The boy in this story would eventually become the second president of what would become Wildwood Health Institute. Warren and his wife, Loretta, were congenial folks who deeply cared for people living in their community. Besides his official duties, Warren and his wife took both students and several infirmed elderly individuals into their homes. As president of Wildwood, Warren focused on the worldwide outreach of the institution and helped to start clinics, other lifestyle centers, and schools in Africa, Asia, and, of course, the USA.
As a child, I lived with my family on the Colorado plains near Haswell. It was the flattest, most barren country I had ever been in. It was capable of having terrific storms. In the winter of 1931, my father had been teaching school in Haswell, about 14 miles away. He drove the school bus and picked up the children along the way. On this day, having dropped off the children at their homes, he headed home. It was snowing when he left, and the wind started to come up to a high velocity. The snow increased. Soon, the wind blew in the radiator and drowned the motor out so it would not run. He got out of the bus. Now, in a real blizzard, you cannot see your hand in front of your face. You can’t see anything. You can look as hard as you can, and you can’t see anything but snow. My father was a mile and a half from home, so he started walking. The temperature dropped to below zero, and the wind was 80 mph. He walked home against this north wind. He found the fence with his hand. Following that fence to the gate, he turned in and walked north until he bumped into the house. He followed the house around until he came to the door and entered. Therefore, his life was spared.
During that storm, many people lost their lives. There was a school bus of children who all froze to death. With another busload of children, a 12-year-old boy saved the lives of several of them but died himself. It was a very bad experience, occurring about 25 or 30 miles from where we lived. It made a deep impression on my mind.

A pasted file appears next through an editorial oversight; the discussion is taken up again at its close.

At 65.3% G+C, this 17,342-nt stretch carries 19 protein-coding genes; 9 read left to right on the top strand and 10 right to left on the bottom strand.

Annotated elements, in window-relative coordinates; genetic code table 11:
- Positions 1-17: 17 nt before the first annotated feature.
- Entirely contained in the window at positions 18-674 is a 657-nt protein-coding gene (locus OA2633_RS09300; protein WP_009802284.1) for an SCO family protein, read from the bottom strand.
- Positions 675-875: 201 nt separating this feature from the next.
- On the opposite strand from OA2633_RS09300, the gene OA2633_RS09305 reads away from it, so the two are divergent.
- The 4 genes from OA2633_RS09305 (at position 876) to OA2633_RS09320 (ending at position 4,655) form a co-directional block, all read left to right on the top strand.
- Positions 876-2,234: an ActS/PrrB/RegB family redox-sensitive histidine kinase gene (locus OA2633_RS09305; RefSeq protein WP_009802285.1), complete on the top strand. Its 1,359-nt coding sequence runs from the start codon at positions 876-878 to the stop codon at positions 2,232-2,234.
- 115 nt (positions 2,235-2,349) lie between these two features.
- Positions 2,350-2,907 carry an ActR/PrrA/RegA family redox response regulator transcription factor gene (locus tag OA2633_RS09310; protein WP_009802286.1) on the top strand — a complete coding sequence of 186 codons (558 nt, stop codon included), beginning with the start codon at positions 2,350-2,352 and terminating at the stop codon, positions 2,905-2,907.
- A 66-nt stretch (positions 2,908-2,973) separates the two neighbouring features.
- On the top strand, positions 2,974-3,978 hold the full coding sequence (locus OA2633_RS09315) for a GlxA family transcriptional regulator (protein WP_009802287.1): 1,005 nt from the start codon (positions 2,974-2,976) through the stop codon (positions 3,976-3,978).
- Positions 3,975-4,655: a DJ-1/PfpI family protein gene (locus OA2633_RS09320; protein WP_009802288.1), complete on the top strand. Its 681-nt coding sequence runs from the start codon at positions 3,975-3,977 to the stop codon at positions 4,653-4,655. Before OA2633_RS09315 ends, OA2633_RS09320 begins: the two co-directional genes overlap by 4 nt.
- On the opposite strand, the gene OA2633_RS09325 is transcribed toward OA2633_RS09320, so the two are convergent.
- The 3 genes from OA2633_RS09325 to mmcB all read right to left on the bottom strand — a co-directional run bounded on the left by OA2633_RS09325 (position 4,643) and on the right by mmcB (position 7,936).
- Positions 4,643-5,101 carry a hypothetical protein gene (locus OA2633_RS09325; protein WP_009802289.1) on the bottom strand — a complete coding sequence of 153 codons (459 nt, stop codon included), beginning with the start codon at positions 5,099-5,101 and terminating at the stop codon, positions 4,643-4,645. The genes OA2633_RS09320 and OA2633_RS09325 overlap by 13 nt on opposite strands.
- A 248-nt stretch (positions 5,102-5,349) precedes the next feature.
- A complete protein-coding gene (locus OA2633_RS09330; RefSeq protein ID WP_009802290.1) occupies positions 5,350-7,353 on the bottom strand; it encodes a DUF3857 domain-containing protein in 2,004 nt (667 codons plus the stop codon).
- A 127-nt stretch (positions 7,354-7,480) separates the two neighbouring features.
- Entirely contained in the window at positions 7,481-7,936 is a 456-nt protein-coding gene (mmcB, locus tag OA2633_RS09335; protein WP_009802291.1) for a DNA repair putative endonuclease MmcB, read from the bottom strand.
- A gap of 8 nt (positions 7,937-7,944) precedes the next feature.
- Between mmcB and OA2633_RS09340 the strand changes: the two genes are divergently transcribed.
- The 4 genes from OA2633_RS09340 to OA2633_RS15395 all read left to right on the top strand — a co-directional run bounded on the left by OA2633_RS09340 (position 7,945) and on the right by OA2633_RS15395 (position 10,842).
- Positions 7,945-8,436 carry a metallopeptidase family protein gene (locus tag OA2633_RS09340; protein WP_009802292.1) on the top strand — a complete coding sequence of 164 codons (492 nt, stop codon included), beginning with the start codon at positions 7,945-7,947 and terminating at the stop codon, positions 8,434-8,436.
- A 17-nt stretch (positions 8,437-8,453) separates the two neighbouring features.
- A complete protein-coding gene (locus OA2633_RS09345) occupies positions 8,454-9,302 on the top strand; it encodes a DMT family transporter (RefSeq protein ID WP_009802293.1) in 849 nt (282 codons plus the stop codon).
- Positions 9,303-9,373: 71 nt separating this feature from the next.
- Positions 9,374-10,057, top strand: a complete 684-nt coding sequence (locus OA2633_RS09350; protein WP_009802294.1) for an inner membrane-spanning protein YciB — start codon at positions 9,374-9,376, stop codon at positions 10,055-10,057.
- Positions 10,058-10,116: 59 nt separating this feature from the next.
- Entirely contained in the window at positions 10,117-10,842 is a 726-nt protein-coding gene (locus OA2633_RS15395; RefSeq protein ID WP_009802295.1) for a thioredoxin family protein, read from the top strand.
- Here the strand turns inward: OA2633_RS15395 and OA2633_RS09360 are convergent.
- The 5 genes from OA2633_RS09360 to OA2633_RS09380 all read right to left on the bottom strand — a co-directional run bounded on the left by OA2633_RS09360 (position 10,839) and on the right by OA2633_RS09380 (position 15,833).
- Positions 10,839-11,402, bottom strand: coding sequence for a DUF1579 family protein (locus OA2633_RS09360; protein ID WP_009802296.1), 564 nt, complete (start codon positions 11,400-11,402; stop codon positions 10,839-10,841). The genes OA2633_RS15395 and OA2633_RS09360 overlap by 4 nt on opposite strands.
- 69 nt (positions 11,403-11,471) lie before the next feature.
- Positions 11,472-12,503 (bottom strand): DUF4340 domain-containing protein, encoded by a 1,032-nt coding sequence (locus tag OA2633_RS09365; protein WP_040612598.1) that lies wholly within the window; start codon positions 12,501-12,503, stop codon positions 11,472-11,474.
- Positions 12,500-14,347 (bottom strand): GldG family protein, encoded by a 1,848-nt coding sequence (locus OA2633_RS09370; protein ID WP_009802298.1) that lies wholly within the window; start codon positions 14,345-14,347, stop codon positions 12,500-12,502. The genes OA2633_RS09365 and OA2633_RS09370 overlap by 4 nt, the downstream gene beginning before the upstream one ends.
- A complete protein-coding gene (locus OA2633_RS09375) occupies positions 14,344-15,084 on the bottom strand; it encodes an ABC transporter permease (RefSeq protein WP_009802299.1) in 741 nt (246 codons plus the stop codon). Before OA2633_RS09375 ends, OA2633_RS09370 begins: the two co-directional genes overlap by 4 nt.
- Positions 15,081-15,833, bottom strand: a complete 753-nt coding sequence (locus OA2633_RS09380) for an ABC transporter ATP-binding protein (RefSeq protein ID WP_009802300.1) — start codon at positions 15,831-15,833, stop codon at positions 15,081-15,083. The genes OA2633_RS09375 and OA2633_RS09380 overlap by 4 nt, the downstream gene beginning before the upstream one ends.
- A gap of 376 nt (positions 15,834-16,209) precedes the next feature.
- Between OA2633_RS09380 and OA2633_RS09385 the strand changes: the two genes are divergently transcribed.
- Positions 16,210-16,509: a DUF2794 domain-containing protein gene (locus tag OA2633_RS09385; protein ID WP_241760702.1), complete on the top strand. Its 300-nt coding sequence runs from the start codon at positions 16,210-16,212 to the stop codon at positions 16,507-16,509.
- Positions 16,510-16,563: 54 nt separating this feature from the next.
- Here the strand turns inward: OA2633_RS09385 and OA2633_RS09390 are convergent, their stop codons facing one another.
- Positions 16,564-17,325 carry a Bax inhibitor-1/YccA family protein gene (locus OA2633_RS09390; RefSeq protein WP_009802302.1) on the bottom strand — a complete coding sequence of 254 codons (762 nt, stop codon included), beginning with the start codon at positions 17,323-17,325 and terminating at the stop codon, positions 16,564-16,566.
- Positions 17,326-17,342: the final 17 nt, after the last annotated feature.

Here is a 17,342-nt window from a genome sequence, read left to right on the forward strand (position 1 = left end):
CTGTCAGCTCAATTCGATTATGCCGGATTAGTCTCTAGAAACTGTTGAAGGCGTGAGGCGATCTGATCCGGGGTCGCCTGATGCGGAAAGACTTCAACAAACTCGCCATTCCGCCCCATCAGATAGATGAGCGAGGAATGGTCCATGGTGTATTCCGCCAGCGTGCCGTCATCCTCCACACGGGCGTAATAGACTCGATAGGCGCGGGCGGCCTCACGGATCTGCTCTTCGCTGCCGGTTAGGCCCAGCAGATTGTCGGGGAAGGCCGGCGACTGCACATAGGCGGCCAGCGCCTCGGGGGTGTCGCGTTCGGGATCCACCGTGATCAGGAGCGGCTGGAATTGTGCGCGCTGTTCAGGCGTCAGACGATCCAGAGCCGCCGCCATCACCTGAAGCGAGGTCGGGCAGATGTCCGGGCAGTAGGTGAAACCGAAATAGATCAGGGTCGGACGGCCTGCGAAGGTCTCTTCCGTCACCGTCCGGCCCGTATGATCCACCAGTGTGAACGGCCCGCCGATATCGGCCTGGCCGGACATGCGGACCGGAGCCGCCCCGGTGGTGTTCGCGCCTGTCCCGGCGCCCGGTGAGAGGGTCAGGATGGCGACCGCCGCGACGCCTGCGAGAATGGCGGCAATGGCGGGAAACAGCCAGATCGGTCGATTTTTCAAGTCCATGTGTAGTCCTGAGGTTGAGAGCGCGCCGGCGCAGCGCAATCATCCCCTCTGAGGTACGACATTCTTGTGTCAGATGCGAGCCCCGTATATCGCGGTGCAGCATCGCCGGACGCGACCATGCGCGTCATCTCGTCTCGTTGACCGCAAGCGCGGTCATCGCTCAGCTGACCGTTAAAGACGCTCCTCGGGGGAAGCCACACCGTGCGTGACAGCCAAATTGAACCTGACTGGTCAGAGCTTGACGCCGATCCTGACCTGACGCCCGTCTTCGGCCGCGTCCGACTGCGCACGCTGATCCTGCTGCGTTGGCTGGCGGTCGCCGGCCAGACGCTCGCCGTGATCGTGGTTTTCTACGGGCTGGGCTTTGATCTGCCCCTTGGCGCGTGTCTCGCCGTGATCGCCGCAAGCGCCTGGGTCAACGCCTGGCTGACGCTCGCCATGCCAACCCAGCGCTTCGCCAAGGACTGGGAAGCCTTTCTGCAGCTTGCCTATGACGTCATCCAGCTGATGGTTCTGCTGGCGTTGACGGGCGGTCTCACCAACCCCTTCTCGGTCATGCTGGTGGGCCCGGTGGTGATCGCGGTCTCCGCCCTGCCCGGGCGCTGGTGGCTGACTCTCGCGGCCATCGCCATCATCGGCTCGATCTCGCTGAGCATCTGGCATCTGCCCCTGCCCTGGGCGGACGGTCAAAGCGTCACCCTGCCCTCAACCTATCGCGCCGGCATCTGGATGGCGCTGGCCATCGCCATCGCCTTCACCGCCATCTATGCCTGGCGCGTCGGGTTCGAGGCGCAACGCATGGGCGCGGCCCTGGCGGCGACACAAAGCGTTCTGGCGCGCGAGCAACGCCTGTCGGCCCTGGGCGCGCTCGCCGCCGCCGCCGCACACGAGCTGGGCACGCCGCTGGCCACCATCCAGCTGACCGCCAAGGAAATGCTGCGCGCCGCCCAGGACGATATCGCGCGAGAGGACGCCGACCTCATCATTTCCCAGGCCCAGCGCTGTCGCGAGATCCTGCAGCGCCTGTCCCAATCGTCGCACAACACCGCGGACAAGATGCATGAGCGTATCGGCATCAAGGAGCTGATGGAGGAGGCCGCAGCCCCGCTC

The next morning, the house was buried under a snow bank from the barn. At 10 a.m., the folks were still asleep, but we got up. It was pitch dark; we could not look out the windows as snow covered them. We found a little window in the back that was not all snowed in, and you could see daylight shining brightly. So, we opened that window and dug our way out. The snow began to melt, and it ran through all the cracks in the walls of our house. It was really something!
The cattle and horses were in the shed. The snow drifting back into the shed made the animals tramp it down until they were clear up into the peak of the shed, and they could not get out. The neighbors had given us a pig that lived in a little pig house. The pig’s house was completely packed with snow. My father said, “Dead pig.” My mother was more acquainted with blizzards than my father was. She said, “No, it’ll be all right. We need to dig it out.” So we did and set him in a little place where he could thaw. The pig was nice and warm in there!
Our car was packed completely in the garage. It was an open garage on the south. The snow had packed it completely to the rafters. You couldn’t see a thing in there. We had to dig it out. There were drifts 14 feet high in the yard. They were so high that the neighbors came driving their Model T over the snow banks to see if we were all right. As the snow melted, the cattle got out, were able to walk over these snow banks, and kept walking right over the fences! We heard you could not keep a cow inside of any fence at that time because of high heaps of snow. They would walk through a fence, and you would never know the fence was there.
During the deadly snowstorm, God’s presence became real to me.
Our family moved to Kansas, and there we had a nice herd of about 50 head of cattle. The pasture started right close to the house and extended for half a mile. It was a nice-sized pasture. One day, the cattle were clear at the other side of the pasture. Our registered prize bull was about a quarter of a mile from the cattle gathered in a herd. It had been dry for months, not a drop of rain; the pasture was completely dry. Suddenly, a little cloud came up. A bolt of lightning hit the ground halfway between the bull and the cattle, setting the pasture on fire. The wind blew toward the house. Suddenly, the flames leaped up. We saw our neighbor, who lived on the other side of the lightning blast, run to his barn to get some equipment to deal with the fire. But he just could not catch up with the fire. It went so fast, and the wind blew so hard.
We went to the house with Mother. She prayed, and a little shower came up. It put the fire out! We didn’t have another drop of rain for three months. Not a drop. In addition, Mother’s prayer brought rain that did not even wet the ground. It just put the fire out! That is all it was. There is no question that it was a miracle. The Lord loved us and showed us that He did.